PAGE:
Why is Big Bad Voodoo Daddy on my best 1,000 albums ever list?
Is the movie Swingers and Big Bad Voodoo Daddy partially responsible for my moving to the west coast from NYC? It’s a long story…
What does Big Bad Voodoo Daddy mean to me? What does it make me feel? Why is it exciting or compelling?
Swingers was a big deal of a movie for my friends and I back in the day. You have to understand, the mid-‘90s was essentially pre-Internet. “Viral content” meant VHS tapes that got passed hand to hand in terms of “Dude, you’ve gotta see this flick,” if you can dig.
I didn’t see Swingers in the movie theater. It might have been my friend Jake, a guy usually hip to hip things, who sat me down to watch it for the first time. I was hooked right away. Even though the movie is inherently about LA (and a hilarious satire of life in LA for wannabe actors), we Gen X kids in New York could fundamentally relate to the comedic trials and romantic misadventures of Mikey (Jon Favreau), Trent (Vince Vaughn), and crew.
Music is really important to Swingers, of course: it’s packed with retro swinging songs and funk jams that gave it a super specific flavor that matches the breezily cool vibe of the characters in the movie. Two of the best songs on the Swingers soundtrack are Big Bad Voodoo Daddy tunes: “You & Me & The Bottle Makes 3 Tonight (Baby)” and “Go Daddy O.” And, unsurprisingly, those are the best songs on the self-titled Big Bad Voodoo Daddy album.
The band is both name checked and featured in the movie, too, as are a number of legendary Los Angeles haunts such as the Brown Derby (now shuttered) and the Dresden.
That’s Heather Graham as Lorraine out there on the dance floor with our now old groweds up boy, Mikey.
My good friend and future best man Adam and I embarked on a five-week road trip in the late ‘90s, my end funded in part by student loan money after I dropped out of my first bid at attending graduate school at Stony Brook University on Long Island.
When we arrived in Los Angeles, we didn’t have much of an agenda beyond, “Let’s go to the places that were in Swingers.” This seemed completely sane and normal to us at the time, of course. We hit the Dresden and were bitterly disappointed to have missed the legendary Marty and Elayne (also featured in Swingers) performing. Thankfully, I would catch them a few times in later years.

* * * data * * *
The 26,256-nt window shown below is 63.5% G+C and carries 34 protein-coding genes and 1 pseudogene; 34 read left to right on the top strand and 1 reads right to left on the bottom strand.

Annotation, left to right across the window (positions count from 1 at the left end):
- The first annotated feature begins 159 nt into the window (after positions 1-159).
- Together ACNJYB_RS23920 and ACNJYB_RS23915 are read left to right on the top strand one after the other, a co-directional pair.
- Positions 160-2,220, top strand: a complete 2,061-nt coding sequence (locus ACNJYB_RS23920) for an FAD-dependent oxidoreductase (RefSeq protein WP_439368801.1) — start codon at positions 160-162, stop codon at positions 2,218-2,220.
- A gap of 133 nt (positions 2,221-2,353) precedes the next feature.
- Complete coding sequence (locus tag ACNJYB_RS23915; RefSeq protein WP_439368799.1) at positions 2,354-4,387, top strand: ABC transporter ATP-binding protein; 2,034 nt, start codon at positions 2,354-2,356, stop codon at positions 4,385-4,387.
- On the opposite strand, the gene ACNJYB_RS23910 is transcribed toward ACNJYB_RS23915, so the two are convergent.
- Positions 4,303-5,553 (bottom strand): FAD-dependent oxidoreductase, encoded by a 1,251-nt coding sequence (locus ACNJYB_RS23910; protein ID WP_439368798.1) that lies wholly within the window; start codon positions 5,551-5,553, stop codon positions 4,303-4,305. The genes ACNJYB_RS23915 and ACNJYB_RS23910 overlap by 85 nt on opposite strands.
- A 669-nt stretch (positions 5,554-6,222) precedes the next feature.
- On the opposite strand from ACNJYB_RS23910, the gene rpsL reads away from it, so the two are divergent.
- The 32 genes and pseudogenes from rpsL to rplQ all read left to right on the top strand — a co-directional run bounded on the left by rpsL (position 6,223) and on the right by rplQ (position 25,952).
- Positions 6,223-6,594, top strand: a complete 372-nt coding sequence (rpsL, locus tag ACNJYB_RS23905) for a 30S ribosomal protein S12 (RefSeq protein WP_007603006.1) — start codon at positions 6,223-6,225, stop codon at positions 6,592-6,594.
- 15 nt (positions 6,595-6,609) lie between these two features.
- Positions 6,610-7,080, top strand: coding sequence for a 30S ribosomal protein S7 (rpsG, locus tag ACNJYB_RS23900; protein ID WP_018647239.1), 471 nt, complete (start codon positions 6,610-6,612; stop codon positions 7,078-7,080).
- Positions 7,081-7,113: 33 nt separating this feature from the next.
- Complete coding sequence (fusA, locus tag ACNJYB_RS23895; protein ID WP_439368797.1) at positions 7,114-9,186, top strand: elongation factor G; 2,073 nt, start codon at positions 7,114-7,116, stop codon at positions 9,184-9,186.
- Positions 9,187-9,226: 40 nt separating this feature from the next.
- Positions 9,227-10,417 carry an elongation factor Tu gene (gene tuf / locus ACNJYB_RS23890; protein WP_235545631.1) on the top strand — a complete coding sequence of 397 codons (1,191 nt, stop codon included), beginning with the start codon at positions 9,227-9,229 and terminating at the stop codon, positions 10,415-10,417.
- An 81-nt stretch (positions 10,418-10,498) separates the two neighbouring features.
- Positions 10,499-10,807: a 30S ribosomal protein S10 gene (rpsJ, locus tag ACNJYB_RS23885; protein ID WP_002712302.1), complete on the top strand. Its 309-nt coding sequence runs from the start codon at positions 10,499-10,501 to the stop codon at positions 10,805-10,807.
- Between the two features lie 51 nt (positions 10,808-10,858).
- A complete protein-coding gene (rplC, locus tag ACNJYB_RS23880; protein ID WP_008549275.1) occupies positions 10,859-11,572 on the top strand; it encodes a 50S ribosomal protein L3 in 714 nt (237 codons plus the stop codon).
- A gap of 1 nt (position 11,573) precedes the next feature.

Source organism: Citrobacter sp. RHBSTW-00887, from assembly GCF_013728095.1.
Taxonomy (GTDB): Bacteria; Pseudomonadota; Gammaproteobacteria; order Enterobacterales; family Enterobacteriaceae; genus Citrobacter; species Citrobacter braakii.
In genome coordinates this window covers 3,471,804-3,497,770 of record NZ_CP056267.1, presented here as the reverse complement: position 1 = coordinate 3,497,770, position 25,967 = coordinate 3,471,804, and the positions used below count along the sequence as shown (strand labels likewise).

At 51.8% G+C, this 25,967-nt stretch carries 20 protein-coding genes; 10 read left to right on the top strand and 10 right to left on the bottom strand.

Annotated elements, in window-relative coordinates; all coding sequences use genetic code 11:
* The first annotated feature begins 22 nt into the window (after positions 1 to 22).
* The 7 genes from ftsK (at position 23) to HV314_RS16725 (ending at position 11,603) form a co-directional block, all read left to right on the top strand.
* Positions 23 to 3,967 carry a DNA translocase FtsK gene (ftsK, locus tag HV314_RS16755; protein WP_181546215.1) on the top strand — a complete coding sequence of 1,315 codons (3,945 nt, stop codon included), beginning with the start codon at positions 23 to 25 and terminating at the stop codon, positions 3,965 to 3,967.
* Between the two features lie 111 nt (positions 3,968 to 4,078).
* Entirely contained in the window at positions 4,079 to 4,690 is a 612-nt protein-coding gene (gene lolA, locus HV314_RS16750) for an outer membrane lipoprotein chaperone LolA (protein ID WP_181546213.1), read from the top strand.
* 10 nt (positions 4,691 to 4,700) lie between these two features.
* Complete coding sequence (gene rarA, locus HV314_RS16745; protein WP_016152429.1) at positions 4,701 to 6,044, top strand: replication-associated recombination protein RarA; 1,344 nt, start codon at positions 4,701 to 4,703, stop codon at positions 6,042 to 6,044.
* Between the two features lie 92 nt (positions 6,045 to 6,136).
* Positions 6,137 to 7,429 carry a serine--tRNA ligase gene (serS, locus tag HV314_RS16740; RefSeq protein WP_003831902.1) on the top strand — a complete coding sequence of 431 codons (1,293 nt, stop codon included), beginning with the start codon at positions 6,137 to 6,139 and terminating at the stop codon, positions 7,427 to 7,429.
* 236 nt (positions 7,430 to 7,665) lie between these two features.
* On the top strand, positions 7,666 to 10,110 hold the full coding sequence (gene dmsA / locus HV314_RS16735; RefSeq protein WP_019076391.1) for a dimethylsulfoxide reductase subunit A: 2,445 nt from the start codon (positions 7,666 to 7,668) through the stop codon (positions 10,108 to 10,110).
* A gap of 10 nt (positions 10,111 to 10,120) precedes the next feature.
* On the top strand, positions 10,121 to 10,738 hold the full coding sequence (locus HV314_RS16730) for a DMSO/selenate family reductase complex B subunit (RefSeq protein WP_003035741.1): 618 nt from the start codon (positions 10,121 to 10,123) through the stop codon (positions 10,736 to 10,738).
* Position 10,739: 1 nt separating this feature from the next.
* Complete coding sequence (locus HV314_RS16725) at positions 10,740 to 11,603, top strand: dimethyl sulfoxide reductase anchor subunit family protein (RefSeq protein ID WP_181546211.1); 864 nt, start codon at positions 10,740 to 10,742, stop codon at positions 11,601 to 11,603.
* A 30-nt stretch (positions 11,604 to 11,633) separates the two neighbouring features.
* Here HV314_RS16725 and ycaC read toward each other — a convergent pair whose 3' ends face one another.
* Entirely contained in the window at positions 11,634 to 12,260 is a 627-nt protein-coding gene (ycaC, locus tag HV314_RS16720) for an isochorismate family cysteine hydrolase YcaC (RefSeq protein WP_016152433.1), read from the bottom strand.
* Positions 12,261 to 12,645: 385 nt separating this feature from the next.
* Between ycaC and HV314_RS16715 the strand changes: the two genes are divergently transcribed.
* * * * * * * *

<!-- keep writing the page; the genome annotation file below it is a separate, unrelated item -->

And we hit the Brown Derby, where Adam met a girl. Long story short: they began a tumultuous long distance relationship that would last close to a year or so. Before they broke up, Adam and I – for reasons that remain in some ways obfuscated in mystery – decided after a multi-hour conversation at the New Bel Aire Diner in Astoria, Queens that we would move to San Francisco. And (somehow) Adam’s girl (Katie) would end up moving up there from LA as well.
So move cross-country we did. Adam and Katie broke up after Adam and I trekked down from San Francisco to LA so that he could see her and (I guess?) help her make arrangements. We slept in my car in the San Fernando Valley for a few nights (fun!).
And now very long story somewhat longer: Adam, his friend from New York Felice, and I moved in together in Berkeley, up in the San Francisco Bay Area’s east bay. I met my now wife within a year, and Adam moved back to the east coast where he eventually met his own future wife.
Swingers and Big Bad Voodoo Daddy really do play a small yet vital role in this story.
Here’s a final song from Big Bad Voodoo Daddy, the fun and jumping “Mr. Pinstripe Suit.”
(More) PERSONAL/Pop culture things that have something to do with Big Bad Voodoo Daddy
My aforementioned wife and I caught Big Bad Voodoo Daddy live at Anaheim’s House of Blues sometime in the 2000s, and they were fantastic. I do wish I could have seen them at the Brown Derby at some point, however.
Some stats & info about Big Bad Voodoo Daddy
- What kind of musical stylings does this album represent? SoCal Bands, Pop Music, Retro Swing
- Rolling Stone’s greatest 500 albums ranking – not ranked!
- All Music’s rating – 2.5 out of 5 stars(!!)
- When was Big Bad Voodoo Daddy released? 1994
- My ranking, the one you’re reading right now – #750 out of 1,000
Big Bad Voodoo Daddy on Spotify
What does the “best 1,000 albums ever” mean and why are you doing this?
Yeah, I know it’s audacious, a little crazy (okay, maybe a lot cray cray), bordering on criminal nerdery.
But here’s what it’s NOT: a definitive list of the Greatest Albums of All-Time. This is 100% my own personal super biased, incredibly subjective review of what my top 1,000 albums are, ranked in painstaking order over the course of doing research for nearly a year, Rob from High Fidelity style. Find out more about why I embarked on a best 1,000 albums ever project.